Mr Cameron told the conference he would ban Conservative politicians having dual mandates. However, he appeared to suggest the Tories should do exactly what Mr Salmond is doing and wait for the first election to stand down, rather than sparking a by-election.
Earlier, the conference heard an apology from Michael Gove, the Scots-born shadow children's secretary, who was ordered by Mr Cameron to repay more than 7,500 for furniture and a hotel stay. He said: "The last week has dealt a devastating blow to people's faith in politics. I am sorry for the mistakes I made."
Mr Cameron also announced measures to rebuild trust between the UK and Scottish governments.
He pledged that, as prime minister, he would come to Scotland once a year to answer questions on any subjects from MSPs. He said his Scottish Secretary would be expected to hold monthly meetings with the First Minister, whichever party he or she was from, and provide briefings on the Queen's Speech.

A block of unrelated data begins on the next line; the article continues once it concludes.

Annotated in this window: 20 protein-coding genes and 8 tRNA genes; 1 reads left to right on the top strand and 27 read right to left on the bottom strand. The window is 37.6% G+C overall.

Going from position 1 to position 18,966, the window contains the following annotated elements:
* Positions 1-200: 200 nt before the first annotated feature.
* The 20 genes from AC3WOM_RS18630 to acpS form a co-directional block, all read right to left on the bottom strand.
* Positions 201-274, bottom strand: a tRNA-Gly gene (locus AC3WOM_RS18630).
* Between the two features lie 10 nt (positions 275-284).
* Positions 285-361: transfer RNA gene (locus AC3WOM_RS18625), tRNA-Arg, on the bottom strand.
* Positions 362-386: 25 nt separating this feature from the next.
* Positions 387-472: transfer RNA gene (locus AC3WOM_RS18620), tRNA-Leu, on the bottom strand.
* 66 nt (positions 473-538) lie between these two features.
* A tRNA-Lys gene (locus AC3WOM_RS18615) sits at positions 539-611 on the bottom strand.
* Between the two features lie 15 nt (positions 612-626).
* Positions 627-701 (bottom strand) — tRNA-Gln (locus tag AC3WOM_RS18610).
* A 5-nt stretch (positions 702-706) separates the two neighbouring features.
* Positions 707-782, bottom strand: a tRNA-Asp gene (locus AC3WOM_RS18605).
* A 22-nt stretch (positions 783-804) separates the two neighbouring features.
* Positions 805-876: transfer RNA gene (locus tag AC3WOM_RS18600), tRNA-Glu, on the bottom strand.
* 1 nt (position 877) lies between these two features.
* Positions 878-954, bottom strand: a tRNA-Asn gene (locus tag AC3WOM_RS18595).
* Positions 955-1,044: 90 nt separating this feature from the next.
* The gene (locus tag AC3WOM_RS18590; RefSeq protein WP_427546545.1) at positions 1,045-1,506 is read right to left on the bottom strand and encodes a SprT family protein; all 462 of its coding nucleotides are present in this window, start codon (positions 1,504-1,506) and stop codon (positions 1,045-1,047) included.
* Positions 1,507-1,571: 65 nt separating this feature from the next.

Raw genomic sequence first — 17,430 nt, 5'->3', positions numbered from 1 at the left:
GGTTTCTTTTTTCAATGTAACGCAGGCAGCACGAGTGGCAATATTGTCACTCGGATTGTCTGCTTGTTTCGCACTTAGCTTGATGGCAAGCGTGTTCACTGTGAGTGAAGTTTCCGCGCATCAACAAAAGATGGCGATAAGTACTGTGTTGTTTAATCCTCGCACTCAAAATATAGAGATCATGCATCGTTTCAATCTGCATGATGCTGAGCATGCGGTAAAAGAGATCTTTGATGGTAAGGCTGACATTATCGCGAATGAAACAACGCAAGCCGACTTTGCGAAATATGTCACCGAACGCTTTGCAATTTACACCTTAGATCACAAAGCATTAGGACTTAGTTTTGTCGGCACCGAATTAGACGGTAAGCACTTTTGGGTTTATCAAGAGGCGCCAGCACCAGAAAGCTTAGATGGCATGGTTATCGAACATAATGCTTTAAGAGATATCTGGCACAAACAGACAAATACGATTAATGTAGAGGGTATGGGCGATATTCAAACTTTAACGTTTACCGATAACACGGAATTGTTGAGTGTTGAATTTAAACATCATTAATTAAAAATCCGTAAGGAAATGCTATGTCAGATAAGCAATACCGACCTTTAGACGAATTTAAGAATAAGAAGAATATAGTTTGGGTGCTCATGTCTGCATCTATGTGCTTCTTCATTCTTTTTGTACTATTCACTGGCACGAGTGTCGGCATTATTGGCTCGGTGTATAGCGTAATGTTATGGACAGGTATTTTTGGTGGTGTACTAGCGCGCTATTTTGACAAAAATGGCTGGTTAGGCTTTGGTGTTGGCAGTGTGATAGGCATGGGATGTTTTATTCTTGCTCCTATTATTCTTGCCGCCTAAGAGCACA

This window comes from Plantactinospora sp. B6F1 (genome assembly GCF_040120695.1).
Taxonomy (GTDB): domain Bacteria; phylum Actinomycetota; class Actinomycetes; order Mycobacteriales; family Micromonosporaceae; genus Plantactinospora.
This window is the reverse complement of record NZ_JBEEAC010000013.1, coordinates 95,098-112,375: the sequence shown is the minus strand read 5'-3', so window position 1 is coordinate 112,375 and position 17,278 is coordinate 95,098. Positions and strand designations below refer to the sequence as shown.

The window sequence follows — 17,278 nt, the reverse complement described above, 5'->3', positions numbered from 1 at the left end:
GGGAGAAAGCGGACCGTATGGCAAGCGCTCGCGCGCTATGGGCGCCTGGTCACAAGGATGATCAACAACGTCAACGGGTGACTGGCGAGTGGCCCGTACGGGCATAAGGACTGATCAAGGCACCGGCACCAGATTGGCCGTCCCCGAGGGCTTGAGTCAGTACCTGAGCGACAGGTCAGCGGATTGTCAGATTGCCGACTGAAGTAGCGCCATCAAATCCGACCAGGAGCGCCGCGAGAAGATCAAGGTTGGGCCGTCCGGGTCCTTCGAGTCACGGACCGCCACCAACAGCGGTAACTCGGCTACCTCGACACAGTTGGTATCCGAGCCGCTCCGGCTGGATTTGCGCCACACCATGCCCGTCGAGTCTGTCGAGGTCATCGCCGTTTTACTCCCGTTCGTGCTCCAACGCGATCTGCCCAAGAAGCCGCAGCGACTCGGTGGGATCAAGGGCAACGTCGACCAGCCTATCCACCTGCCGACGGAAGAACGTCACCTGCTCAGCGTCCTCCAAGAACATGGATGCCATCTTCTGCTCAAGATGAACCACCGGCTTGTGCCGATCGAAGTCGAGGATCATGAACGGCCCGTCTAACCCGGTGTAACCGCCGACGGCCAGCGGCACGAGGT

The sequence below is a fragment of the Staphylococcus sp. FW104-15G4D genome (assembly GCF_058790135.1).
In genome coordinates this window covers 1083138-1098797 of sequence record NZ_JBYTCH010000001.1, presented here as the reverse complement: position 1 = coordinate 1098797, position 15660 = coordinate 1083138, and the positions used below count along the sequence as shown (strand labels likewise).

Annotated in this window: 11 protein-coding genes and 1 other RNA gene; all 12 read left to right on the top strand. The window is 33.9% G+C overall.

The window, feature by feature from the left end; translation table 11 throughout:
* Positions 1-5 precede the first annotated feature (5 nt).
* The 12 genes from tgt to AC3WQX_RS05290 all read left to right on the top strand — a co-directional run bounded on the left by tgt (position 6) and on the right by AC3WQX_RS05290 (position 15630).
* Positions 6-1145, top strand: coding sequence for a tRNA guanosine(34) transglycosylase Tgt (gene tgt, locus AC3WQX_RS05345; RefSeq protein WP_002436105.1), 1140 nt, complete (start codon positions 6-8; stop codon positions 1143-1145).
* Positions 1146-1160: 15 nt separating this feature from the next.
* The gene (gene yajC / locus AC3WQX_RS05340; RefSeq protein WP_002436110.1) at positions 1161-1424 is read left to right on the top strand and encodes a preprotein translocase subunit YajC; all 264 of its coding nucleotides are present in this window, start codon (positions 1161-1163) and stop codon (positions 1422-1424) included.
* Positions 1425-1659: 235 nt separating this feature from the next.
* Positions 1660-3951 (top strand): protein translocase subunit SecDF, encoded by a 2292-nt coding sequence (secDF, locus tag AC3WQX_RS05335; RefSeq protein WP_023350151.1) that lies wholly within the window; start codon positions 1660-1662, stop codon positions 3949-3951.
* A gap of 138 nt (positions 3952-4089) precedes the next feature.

He mocked the SNP and Labour for not talking to each other, and said expectations by the Nationalists that a Conservative government would hurry the split of the Union would prove unfounded.
He said: "I know you (the SNP] think a Conservative government at Westminster will ignore what Scotland wants and needs, and that you will use such claims to promote your separatist agenda. Well, think again.
"Whatever the outcome in Scotland of the next general election, a Conservative government will govern the whole of the United Kingdom, including Scotland, with respect."
He added: "Whoever is Scotland's First Minister, I would be a prime minister who acts on the voice of the Scottish people and works tirelessly for consent and consensus."
WHO CLAIMED WHAT